Lawyers for Dick Anthony Heller, a security guard, sued to overturn Washington's law that prohibits citizens from owning or having handguns. It also imposes severe restrictions on other firearms such as shotguns.

    Several other city residents joined in the action, claiming the Second Amendment's individual right to own a gun. A district court judge rejected their claims, but in 2007 a three-judge panel of the U.S. Court of Appeals for the D.C. Circuit ruled the amendment also protects the right of individuals to privately own guns.

    The U.S. Supreme Court will hear arguments March 18 in the dispute, in which dozens of outside groups have filed arguments in support of the appellate decision.

    The district's perspective is that the Second Amendment only allows people to have guns in connection with service in a militia – not to own guns as an individual. That is the perspective under which Lanier, a graduate in management from Johns Hopkins University, is operating.

    Hughes told WND the program is scheduled to launch on March 24, during spring break for District of Columbia public school students, and the goal is to get "more weapons off the streets" by taking them out of closets and off shelves in residents' homes.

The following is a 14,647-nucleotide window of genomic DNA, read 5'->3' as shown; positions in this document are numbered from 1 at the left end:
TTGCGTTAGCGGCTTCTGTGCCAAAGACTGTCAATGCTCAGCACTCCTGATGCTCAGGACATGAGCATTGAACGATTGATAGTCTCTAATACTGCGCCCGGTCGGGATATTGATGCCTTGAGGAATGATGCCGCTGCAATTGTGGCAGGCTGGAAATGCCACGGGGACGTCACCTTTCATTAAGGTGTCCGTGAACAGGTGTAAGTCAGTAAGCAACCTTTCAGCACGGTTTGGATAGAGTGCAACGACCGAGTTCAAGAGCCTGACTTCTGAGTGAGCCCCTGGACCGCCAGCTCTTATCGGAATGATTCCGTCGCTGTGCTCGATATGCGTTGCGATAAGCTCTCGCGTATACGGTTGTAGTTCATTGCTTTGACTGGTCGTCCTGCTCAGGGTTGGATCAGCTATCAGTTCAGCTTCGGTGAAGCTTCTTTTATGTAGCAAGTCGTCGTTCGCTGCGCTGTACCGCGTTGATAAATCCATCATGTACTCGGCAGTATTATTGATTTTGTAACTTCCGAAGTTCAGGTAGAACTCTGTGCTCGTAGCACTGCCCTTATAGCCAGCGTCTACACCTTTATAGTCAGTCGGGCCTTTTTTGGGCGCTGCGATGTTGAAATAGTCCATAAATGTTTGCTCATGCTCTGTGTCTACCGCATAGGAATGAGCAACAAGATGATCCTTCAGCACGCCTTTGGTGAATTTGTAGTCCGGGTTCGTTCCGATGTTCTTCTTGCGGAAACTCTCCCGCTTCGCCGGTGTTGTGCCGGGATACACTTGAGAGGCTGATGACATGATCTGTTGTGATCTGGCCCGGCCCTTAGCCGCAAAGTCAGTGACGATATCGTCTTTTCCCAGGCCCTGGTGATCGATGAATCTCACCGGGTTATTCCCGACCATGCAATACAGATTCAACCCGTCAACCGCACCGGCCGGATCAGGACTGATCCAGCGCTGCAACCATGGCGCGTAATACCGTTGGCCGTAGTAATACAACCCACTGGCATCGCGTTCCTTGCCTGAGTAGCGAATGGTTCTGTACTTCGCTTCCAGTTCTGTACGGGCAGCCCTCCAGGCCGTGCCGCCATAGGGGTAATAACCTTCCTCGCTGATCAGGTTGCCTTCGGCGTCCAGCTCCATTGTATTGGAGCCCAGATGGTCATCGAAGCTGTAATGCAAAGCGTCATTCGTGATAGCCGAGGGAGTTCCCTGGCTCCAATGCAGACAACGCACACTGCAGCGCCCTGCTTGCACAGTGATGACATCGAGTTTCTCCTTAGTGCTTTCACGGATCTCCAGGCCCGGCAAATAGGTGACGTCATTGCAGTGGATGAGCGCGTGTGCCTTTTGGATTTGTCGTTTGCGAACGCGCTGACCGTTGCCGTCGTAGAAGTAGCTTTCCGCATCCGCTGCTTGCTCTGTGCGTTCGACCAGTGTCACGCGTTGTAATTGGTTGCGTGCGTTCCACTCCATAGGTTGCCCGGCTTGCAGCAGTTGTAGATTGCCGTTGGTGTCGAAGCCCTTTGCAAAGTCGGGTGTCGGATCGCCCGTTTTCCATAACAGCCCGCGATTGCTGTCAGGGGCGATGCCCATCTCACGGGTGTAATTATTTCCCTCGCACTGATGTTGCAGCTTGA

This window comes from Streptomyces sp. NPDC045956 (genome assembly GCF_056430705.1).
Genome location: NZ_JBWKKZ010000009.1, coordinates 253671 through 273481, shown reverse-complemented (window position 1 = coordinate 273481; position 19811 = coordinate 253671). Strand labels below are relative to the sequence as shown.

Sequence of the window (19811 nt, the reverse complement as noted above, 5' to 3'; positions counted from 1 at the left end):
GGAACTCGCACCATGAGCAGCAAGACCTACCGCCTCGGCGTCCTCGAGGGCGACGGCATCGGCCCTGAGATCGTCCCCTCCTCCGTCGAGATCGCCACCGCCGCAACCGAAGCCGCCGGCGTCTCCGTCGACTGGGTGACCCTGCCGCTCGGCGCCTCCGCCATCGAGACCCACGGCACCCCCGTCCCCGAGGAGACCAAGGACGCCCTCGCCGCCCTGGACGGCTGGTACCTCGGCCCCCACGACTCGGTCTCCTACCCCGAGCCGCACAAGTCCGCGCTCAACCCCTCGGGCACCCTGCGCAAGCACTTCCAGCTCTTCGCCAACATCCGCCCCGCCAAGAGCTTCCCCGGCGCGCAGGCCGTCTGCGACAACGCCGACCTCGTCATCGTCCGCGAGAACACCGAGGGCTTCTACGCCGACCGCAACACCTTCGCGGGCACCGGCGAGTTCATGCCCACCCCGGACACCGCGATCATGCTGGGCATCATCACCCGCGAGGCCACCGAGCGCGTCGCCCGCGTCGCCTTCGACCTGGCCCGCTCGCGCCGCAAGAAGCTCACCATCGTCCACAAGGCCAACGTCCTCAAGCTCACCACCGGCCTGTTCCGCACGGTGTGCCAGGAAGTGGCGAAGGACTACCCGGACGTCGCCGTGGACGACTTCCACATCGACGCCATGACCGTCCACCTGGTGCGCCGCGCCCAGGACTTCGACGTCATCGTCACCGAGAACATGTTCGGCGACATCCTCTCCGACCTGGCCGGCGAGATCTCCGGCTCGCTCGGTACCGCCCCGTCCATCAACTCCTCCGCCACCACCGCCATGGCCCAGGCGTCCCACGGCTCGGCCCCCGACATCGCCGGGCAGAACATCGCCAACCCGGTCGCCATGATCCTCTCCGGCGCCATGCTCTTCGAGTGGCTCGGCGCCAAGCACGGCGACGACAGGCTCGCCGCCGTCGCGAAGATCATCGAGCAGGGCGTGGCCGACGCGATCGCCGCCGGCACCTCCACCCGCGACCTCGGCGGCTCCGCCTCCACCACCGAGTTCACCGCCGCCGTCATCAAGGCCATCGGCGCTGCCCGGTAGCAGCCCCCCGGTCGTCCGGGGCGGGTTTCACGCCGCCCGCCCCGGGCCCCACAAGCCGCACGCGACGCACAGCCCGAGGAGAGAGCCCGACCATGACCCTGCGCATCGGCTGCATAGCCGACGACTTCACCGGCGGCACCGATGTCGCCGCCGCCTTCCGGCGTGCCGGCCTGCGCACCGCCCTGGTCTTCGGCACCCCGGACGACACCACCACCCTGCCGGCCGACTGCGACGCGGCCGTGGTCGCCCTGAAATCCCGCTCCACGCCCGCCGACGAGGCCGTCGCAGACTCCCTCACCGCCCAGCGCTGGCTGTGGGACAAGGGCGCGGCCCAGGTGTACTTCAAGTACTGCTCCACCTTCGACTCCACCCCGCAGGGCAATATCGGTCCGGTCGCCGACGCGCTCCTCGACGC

"We're hoping that if the custodian of the premises voluntarily allows the police department to search for weapons, we can immediately remove those weapons. We hope it would prevent [it] from being used in other crimes or against other members of the household," she said.

    She said attorneys have developed a release form that grants permission for the officers to search, confiscate and destroy weapons and for the resident to be given amnesty for violating the ban on handgun possession.

    However, "if it's tied to a crime, then we do have to investigate," she said.

    She said there aren't specific plans if the law is overturned. "We've not crossed that bridge," she said.

    "I cannot think of a more inappropriate thing to do," Larry Pratt, chief of Gun Owners of America, told WND. "It may very soon be legal [to own handguns in DC]."

    "And do they really think that criminals will be inviting them in?" he asked.